It's a good idea to try to use the prefix tri- to form many words that mean "three" plus whatever word element it is attached to; such as, "tripod, triple, triangle", and many others which can be seen by going to this tri-, tre- unit shown on this Word Info site.

triumphal, triumphant
triumphal (trigh UHM fuhl) (adjective)
Characterized by a joyful success or victory: "Winning the election was a triumphal moment in her career."
triumphant (trigh UHM fuhnt) (adjective)
A description of the celebration of a significant event: "The mayor planned a triumphant parade for the football team because it finally won the pennant."

The music at the beginning of the opera rang of triumphal victory; as if celebrating the triumphant return of the explorers from their dangerous voyage.

troop, troop, troupe, troupe
troop (TROOP) (noun)
A group or gathering of soldiers, people or animals: "We watched the troop of monkeys when we went to the zoo."

"There was a large troop of people gathered in the park for the celebration."

troop (TROOP) (verb)
To walk, to gather, or to move in a large group: "We watched the band troop into the stadium before the games started."

"The sailors decided to troop down to the dock and watch the ship land."

troupe (TROOP) (noun)
A group of performers for the theater: "The summer troupe at the playhouse decided to perform one of the plays of Shakespeare."
troupe (TROOP) (verb)
To travel with or to perform with such a group: "In Medieval Times, a troupe of minstrels would troupe from town to town playing on their instruments and entertaining the crowds."

The troupe of performers is ready to troop into the stadium to perform before a troop of holiday makers.

trooper, trouper
trooper (TROO puhr) (noun)
A horseback mounted police officer or a member of a cavalry: "His cousin is a trooper in the local police force who rides her horse during parades."
trouper (TROO puhr) (noun)
An individual who travels with a musical or theatrical group: "A troubadour could also be considered a trouper because a troubadour often traveled with groups of actors."

The trouper used to work with the police and was a trooper in the police band.

trussed, trust, trust
trussed (TRUHST) (verb)
1. Having tied someone up tightly to prevent movement: "The thieves trussed up the museum guards and then proceeded to steel several paintings."
2. Having used a strong frame of wooden beams, bars, or rods that have supported a roof or bridge: "The roof of the house was trussed with wooden supports while the bridge was trussed with steal bars."
3. To have tied together the wings and legs of a turkey, chicken, duck, goose, etc. for cooking: "Her mother stuffed and trussed the duck for roasting."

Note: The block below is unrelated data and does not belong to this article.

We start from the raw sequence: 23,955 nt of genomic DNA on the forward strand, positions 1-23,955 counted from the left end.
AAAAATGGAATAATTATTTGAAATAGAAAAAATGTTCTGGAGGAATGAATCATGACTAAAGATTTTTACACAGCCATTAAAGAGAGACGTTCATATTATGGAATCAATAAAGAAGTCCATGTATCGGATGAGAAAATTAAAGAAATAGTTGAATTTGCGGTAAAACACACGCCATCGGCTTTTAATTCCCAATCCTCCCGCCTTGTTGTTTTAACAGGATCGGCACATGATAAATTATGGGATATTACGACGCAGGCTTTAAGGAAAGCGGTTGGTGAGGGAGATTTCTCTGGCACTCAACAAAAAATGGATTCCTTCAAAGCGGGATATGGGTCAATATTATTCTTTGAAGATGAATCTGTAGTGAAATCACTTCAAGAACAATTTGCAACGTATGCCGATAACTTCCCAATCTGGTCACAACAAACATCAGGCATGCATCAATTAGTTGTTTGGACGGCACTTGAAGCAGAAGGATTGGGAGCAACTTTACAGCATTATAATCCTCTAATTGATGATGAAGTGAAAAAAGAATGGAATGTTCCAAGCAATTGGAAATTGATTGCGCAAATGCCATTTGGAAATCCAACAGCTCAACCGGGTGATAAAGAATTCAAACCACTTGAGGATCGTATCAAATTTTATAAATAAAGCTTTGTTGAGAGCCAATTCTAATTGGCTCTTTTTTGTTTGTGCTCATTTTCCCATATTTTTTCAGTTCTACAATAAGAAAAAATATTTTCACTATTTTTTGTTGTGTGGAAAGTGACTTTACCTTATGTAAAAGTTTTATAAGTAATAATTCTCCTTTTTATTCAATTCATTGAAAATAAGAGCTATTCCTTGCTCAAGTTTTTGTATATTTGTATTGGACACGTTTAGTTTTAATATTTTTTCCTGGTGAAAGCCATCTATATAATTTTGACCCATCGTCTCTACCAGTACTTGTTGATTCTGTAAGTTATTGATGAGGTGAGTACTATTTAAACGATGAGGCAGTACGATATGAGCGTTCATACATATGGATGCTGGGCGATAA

trust (TRUHST) (noun)
1. A belief that someone or something is reliable, good, honest, effective, etc.: "The friendship of the couple is based on a mutual love and trust; however, the wife's brother was noted for being a liar and so the husband had no trust in him."
2. An arrangement in which someone's property or money is legally held or managed by someone else or by an organization; such as a bank, usually for a set time: "Her father created a trust for his daughter and the property will be held in trust until her 18th birthday."
trust (TRUHST) (verb)
To believe that someone or something is reliable, good, honest, effective, etc.: "Working together is going to be difficult if you don't trust each other."

"I am confident that he will do the right thing and so I trust him."

I trust that the turkey is all trussed and ready to put into the oven for our holiday meal later today.

trustee, trusty, trusty
trustee (tru STEE) (noun)
1. An individual to whom property is legally assigned for that person to administer for the benefit of another individual: "I am the trustee of the bank account for my friend who is in the hospital."
2. An individual who occupies a position of trust and responsibility: "My nephew is a trustee with the local bank."
trusty (TRUS tee) (adjective)
Dependable, reliable; used especially to describe a useful tool, device, etc., which a person has had and used for a long time: "I always carry my trusty pocket knife with me."
trusty (TRUS tee) (noun)
A prisoner who is serving time in a prison and is trusted and given special privileges because of good behavior: "As a trusty, he had easy access to the prison library and even helped to distribute books to other inmates."

The trusty was the trustee of the tool box which contained the trusty electric screw driver.

turbid, turgid
turbid (TUR bid) (adjective)
Not clear, heavy with smoke, and characterized by obscurity: "The air in the factory was turbid and it was difficult to see across the room."

"He chose to maintain a turbid lifestyle and rarely went out in public."

turgid (TUR jid) (adjective)
1. Plumped up, swollen, not wilted: "The stalk of celery was turgid and crisp when she bit into it."

"After he hit his thumb with a hammer, it became very turgid and purple."

2. Characterized by a manner that is excessively embellished or bombastic: "The count tended to wear sweeping feathers on his hat and spoke in a turgid manner, using all sorts of glittering and fancy words."

In spite of his turgid lifestyle, the man decided to keep his turbid ancestral background from prying eyes and curious bystanders.

turf, turf, turf
turf (TURF) (noun)
1. The top layer of soil and grass in a natural field or a sport's playing area: "The maintenance staff kept the turf smooth and even for the soccer players."
2. A track for horse racing: "We watched the horses cut up the turf as they raced around the track."
turf (TURF) (verb)
Primarily British: To remove forcefully: "After the customer had become rowdy, the owner decided to turf the customer out the door."
turf (TURF) (noun)
1. An area or a place that is controlled by a group who feel that it is their home: "Our basketball team beat their opponents on their own turf."
2. The territory or portion of a city that is claimed by a gang for its activities: "The gang leader sent a message to the other gang saying that if they know what's good for them, they will stay out of his turf."
3. In a figurative sense, dealing with an unfamiliar subject: "In the first chapter of his book, the writer seems to be presenting information about a topic which is on unfamiliar turf for him."

The turf for the local gang seemed to be the turf at the local race track; however, when the gang members swaggered into the club house, they seemed to be on very unfamiliar turf and the bouncer was able to turf them out without much trouble.